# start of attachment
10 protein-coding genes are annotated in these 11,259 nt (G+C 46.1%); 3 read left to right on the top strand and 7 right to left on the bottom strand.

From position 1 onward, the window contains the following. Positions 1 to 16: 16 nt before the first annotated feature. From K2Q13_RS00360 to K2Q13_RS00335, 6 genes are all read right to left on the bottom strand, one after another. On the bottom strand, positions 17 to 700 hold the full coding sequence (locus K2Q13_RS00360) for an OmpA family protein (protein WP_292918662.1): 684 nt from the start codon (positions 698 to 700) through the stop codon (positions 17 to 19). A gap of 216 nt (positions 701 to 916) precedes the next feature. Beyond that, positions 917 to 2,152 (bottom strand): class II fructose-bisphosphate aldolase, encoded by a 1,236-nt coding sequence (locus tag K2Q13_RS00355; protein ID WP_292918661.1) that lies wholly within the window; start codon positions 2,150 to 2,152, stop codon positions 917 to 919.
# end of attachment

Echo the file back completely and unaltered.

10 protein-coding genes are annotated in these 11,259 nt (G+C 46.1%); 3 read left to right on the top strand and 7 right to left on the bottom strand.

From position 1 onward, the window contains the following. Positions 1 to 16: 16 nt before the first annotated feature. From K2Q13_RS00360 to K2Q13_RS00335, 6 genes are all read right to left on the bottom strand, one after another. On the bottom strand, positions 17 to 700 hold the full coding sequence (locus K2Q13_RS00360) for an OmpA family protein (protein WP_292918662.1): 684 nt from the start codon (positions 698 to 700) through the stop codon (positions 17 to 19). A gap of 216 nt (positions 701 to 916) precedes the next feature. Beyond that, positions 917 to 2,152 (bottom strand): class II fructose-bisphosphate aldolase, encoded by a 1,236-nt coding sequence (locus tag K2Q13_RS00355; protein ID WP_292918661.1) that lies wholly within the window; start codon positions 2,150 to 2,152, stop codon positions 917 to 919.